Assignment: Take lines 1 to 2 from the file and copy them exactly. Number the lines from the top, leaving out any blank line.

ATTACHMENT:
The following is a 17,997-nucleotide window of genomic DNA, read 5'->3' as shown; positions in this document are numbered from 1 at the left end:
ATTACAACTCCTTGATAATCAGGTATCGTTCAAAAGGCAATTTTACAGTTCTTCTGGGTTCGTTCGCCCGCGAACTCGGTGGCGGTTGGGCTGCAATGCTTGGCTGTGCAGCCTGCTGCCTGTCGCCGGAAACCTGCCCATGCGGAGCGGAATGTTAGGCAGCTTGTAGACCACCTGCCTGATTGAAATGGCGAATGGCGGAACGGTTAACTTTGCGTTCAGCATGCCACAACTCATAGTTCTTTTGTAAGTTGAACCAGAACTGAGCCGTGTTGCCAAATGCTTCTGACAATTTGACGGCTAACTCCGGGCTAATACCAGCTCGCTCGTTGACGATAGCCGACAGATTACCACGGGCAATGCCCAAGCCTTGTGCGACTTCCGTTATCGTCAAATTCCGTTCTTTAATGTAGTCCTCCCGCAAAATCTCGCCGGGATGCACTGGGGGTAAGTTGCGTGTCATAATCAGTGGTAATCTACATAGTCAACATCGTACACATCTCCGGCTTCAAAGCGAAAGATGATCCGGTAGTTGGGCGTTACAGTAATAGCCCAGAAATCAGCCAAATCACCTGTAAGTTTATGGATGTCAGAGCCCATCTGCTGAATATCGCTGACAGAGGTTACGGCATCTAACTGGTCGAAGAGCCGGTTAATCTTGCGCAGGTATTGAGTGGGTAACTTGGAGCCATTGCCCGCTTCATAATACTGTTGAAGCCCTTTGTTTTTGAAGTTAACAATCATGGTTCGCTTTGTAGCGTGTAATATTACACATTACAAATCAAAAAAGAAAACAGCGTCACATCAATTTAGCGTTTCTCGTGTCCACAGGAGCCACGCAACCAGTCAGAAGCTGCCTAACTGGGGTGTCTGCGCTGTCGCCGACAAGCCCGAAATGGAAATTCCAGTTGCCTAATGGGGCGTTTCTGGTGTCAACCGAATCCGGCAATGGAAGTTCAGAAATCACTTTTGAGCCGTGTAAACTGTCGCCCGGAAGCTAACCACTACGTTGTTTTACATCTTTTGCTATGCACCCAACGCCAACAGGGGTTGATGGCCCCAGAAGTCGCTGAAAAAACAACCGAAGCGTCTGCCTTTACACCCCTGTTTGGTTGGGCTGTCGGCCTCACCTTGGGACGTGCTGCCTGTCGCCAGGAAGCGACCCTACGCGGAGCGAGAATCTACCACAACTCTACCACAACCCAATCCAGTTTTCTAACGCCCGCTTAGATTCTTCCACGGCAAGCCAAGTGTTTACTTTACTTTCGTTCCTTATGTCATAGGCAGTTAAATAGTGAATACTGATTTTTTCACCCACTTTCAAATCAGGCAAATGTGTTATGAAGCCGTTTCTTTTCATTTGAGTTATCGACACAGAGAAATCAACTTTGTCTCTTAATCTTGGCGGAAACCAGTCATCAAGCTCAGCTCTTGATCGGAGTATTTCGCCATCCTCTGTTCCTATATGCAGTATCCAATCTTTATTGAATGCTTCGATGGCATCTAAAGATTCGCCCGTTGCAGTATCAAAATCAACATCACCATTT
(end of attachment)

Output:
The following is a 17,997-nucleotide window of genomic DNA, read 5'->3' as shown; positions in this document are numbered from 1 at the left end:
ATTACAACTCCTTGATAATCAGGTATCGTTCAAAAGGCAATTTTACAGTTCTTCTGGGTTCGTTCGCCCGCGAACTCGGTGGCGGTTGGGCTGCAATGCTTGGCTGTGCAGCCTGCTGCCTGTCGCCGGAAACCTGCCCATGCGGAGCGGAATGTTAGGCAGCTTGTAGACCACCTGCCTGATTGAAATGGCGAATGGCGGAACGGTTAACTTTGCGTTCAGCATGCCACAACTCATAGTTCTTTTGTAAGTTGAACCAGAACTGAGCCGTGTTGCCAAATGCTTCTGACAATTTGACGGCTAACTCCGGGCTAATACCAGCTCGCTCGTTGACGATAGCCGACAGATTACCACGGGCAATGCCCAAGCCTTGTGCGACTTCCGTTATCGTCAAATTCCGTTCTTTAATGTAGTCCTCCCGCAAAATCTCGCCGGGATGCACTGGGGGTAAGTTGCGTGTCATAATCAGTGGTAATCTACATAGTCAACATCGTACACATCTCCGGCTTCAAAGCGAAAGATGATCCGGTAGTTGGGCGTTACAGTAATAGCCCAGAAATCAGCCAAATCACCTGTAAGTTTATGGATGTCAGAGCCCATCTGCTGAATATCGCTGACAGAGGTTACGGCATCTAACTGGTCGAAGAGCCGGTTAATCTTGCGCAGGTATTGAGTGGGTAACTTGGAGCCATTGCCCGCTTCATAATACTGTTGAAGCCCTTTGTTTTTGAAGTTAACAATCATGGTTCGCTTTGTAGCGTGTAATATTACACATTACAAATCAAAAAAGAAAACAGCGTCACATCAATTTAGCGTTTCTCGTGTCCACAGGAGCCACGCAACCAGTCAGAAGCTGCCTAACTGGGGTGTCTGCGCTGTCGCCGACAAGCCCGAAATGGAAATTCCAGTTGCCTAATGGGGCGTTTCTGGTGTCAACCGAATCCGGCAATGGAAGTTCAGAAATCACTTTTGAGCCGTGTAAACTGTCGCCCGGAAGCTAACCACTACGTTGTTTTACATCTTTTGCTATGCACCCAACGCCAACAGGGGTTGATGGCCCCAGAAGTCGCTGAAAAAACAACCGAAGCGTCTGCCTTTACACCCCTGTTTGGTTGGGCTGTCGGCCTCACCTTGGGACGTGCTGCCTGTCGCCAGGAAGCGACCCTACGCGGAGCGAGAATCTACCACAACTCTACCACAACCCAATCCAGTTTTCTAACGCCCGCTTAGATTCTTCCACGGCAAGCCAAGTGTTTACTTTACTTTCGTTCCTTATGTCATAGGCAGTTAAATAGTGAATACTGATTTTTTCACCCACTTTCAAATCAGGCAAATGTGTTATGAAGCCGTTTCTTTTCATTTGAGTTATCGACACAGAGAAATCAACTTTGTCTCTTAATCTTGGCGGAAACCAGTCATCAAGCTCAGCTCTTGATCGGAGTATTTCGCCATCCTCTGTTCCTATATGCAGTATCCAATCTTTATTGAATGCTTCGATGGCATCTAAAGATTCGCCCGTTGCAGTATCAAAATCAACATCACCATTT